I know that Einstein’s theory of general relativity predicts that the wavelength of electromagnetic radiation will lengthen as it climbs out of a gravitational well. Photons must expend energy to escape, but at the same time must always travel at the speed of light, so this energy must be lost through a change of frequency rather than a change in speed. If the energy of the photon decreases, the frequency also decreases. This corresponds to an increase in the wavelength of the photon, or a shift to the red end of the electromagnetic spectrum – hence the name: gravitational redshift.

How can I get the gravitational redshift in terms of the wavelength?

I would really appreciate your help.


1 Answer 1


For fixed $r$ and $\phi$, all but the time differentials vanish, so

$$ds^2 = c^2 d\tau^2 = \left(1-\cfrac{a}{r}\right)c^2dt^2$$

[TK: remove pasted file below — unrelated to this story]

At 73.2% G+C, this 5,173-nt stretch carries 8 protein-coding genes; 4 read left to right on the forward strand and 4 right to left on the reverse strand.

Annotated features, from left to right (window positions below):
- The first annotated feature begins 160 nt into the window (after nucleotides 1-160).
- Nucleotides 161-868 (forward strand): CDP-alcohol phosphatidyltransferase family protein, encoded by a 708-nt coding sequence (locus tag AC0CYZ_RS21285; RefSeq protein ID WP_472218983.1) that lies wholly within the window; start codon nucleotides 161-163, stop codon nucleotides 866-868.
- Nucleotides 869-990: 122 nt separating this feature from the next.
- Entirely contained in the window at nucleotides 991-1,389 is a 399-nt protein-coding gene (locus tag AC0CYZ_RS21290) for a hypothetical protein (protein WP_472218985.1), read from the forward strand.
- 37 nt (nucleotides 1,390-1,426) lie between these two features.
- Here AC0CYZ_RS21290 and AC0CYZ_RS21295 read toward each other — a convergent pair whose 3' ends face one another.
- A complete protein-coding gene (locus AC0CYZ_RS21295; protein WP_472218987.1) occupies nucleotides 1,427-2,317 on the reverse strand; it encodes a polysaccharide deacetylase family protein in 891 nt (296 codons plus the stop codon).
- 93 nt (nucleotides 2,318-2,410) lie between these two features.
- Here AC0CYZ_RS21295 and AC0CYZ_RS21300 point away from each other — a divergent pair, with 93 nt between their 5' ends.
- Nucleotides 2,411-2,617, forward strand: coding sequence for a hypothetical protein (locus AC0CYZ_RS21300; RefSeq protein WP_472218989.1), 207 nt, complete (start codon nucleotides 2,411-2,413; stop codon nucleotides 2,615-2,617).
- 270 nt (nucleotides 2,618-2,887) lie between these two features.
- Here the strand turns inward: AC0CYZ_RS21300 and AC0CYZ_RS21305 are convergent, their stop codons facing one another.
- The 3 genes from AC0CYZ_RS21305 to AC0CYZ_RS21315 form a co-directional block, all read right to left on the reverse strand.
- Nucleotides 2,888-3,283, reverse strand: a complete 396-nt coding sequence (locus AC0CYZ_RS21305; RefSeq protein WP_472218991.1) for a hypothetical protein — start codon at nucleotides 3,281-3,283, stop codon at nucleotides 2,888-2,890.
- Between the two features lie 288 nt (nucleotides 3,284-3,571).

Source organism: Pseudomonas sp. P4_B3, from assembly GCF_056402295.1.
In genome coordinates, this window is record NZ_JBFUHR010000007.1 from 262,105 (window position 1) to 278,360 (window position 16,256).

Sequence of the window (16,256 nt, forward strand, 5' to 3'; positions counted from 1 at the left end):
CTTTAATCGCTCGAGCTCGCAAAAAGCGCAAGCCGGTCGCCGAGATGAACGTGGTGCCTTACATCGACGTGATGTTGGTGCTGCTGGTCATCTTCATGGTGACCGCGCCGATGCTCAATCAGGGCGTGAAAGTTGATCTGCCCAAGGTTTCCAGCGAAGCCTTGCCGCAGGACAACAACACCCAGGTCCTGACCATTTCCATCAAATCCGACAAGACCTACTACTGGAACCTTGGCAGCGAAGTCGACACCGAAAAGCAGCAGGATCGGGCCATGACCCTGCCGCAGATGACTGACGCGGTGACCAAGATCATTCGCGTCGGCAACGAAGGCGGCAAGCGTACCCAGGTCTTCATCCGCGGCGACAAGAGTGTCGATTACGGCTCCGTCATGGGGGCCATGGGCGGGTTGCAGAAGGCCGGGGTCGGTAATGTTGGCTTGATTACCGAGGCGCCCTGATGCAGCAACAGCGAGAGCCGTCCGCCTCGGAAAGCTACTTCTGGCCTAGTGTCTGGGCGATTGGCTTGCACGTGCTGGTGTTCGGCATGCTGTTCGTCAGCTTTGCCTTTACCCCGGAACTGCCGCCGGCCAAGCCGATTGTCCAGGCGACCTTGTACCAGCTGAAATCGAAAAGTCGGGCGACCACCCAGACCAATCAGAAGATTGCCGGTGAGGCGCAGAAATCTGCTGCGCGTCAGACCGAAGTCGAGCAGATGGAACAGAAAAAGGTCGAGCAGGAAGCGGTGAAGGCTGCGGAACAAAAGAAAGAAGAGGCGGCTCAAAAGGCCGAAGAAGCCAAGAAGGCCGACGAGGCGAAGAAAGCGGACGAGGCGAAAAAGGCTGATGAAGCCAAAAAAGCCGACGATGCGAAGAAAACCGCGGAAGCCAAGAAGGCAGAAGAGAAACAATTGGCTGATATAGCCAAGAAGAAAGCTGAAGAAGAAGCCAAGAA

so that

$$ d\tau^2 =\left(1-\cfrac{a}{r}\right)dt^2$$

$$ \frac{d\tau^2}{dt^2}= \left(1-\cfrac{a}{r}\right)$$

$d\tau$ is the clock time of an observer at distance $r$ from the source, $dt$ is the time measured by a distant observer, and $a$ is the Schwarzshild radius given by

$$a = \frac{GM}{c^2}$$


$$ \frac{d \tau}{dt} = \frac{ c\lambda_s} { c \lambda}= \sqrt{ 1- \frac{GM}{r c^2}}$$

where the subscript $s$ stands for source and $\lambda$ is the shifted wavelength. Finally we can write

$$ \frac{\lambda} {\lambda_s} = ( 1- \frac{GM}{r c^2})^{-\frac{1}{2}}$$


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